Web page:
VoIP calls require sufficient bandwidth. While you might have a strong internet connection, it might not be able to support 10 or 20 simultaneous calls, especially if some users are on high definition (HD) audio or video conference calls.
Internet bandwidth could also be bogged down by users streaming video, downloading large files, backing up large amounts of data, or using other forms of unified communications (UC). When your internet connection is overloaded, VoIP call quality often suffers, and this can lead to phone echoing and voice lag.
How to Fix It
Fortunately, there are ways to solve this issue. First, run a speed test to see if there’s a problem with your internet bandwidth. If your network is the issue, contact your internet service provider to see if you can upgrade your plan. If that’s not an option, try contacting your VoIP service provider to see if they impose bandwidth restrictions on your account.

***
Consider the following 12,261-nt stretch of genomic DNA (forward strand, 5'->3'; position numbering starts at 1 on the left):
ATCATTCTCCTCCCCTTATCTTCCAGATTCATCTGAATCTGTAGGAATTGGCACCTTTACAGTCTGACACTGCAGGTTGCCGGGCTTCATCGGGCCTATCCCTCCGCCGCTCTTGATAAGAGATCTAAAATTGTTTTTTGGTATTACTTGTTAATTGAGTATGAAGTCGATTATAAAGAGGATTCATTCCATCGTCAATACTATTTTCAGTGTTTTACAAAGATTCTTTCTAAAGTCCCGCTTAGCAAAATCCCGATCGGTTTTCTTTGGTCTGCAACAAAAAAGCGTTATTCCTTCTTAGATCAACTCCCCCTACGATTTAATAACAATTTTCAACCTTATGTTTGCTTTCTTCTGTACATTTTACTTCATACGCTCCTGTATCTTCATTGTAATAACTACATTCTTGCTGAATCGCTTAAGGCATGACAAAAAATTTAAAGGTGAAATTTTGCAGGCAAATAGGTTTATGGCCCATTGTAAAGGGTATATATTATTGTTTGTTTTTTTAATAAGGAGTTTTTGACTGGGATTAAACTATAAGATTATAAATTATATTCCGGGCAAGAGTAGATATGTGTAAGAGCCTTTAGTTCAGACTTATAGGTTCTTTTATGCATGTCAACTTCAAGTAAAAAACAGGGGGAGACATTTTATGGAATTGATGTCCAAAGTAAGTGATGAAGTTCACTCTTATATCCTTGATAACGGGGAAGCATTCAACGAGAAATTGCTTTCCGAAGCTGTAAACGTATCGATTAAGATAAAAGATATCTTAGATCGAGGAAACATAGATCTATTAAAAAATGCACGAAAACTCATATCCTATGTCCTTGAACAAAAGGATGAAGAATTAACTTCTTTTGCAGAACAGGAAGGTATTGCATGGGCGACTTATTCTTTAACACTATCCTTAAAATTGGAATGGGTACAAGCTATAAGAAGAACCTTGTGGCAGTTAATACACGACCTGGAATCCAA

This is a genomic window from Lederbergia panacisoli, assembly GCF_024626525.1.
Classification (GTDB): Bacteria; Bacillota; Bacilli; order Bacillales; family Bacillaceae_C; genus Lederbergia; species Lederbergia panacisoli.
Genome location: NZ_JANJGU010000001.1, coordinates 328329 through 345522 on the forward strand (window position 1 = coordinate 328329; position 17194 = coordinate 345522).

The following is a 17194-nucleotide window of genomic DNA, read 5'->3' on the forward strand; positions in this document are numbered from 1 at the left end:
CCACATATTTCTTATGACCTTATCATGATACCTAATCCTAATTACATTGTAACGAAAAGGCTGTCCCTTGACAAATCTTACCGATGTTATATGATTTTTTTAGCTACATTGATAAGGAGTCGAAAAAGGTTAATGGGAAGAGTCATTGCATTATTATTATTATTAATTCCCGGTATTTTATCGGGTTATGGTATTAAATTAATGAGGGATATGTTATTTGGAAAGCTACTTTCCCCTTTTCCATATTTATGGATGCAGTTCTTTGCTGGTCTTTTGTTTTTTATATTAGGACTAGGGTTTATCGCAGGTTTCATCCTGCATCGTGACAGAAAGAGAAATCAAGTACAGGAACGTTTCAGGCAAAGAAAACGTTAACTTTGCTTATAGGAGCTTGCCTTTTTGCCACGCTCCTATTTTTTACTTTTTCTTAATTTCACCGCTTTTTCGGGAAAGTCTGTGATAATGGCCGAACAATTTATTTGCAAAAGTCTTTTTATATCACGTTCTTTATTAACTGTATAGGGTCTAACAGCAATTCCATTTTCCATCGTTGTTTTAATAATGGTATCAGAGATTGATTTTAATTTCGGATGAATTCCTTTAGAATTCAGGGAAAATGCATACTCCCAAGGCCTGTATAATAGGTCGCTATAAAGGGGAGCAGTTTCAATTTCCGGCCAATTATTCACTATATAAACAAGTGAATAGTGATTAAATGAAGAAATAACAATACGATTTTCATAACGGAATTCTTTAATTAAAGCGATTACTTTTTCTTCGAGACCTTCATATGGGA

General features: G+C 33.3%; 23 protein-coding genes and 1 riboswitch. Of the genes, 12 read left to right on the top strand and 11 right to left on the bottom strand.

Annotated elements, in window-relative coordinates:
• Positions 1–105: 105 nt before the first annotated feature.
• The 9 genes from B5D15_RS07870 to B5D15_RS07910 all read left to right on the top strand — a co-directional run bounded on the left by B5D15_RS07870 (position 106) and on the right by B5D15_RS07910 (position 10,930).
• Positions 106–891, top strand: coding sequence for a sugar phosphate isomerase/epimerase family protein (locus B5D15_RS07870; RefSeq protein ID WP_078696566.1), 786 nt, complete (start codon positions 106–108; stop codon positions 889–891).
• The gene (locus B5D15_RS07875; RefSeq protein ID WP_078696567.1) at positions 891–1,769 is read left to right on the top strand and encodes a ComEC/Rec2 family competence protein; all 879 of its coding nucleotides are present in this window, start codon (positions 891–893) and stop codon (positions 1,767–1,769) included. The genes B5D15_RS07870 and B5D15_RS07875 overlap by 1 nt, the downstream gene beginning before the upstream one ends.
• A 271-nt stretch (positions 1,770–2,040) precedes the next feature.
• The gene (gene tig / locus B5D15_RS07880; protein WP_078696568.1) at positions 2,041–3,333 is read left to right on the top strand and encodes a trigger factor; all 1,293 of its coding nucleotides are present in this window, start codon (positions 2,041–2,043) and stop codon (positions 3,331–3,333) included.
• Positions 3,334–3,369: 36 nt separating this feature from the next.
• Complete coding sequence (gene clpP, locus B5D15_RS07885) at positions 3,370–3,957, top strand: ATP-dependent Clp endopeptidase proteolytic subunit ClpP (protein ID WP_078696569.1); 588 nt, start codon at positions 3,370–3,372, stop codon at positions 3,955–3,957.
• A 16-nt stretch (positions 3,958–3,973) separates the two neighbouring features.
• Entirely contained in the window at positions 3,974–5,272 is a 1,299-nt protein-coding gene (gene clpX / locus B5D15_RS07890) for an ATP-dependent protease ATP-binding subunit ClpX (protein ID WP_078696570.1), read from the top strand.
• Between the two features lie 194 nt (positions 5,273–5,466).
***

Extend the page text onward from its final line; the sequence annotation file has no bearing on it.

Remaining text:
If these methods don’t help, you can also work with an information technology (IT) consultant to troubleshoot your system or implement a virtual local area network (VLAN). A VLAN prioritizes VoIP communications, reducing the chance call quality will suffer when there’s congestion on the network.
Interrupted Wi-Fi or Cellular Signal
A poor internet connection or cellular signal often leads to phone echoing, lag, and other call quality issues. Callers typically experience these problems when they’re on the go. For example, it’s common to run into call issues when making calls from the road, hotels, or on shared networks in coffee shops or restaurants.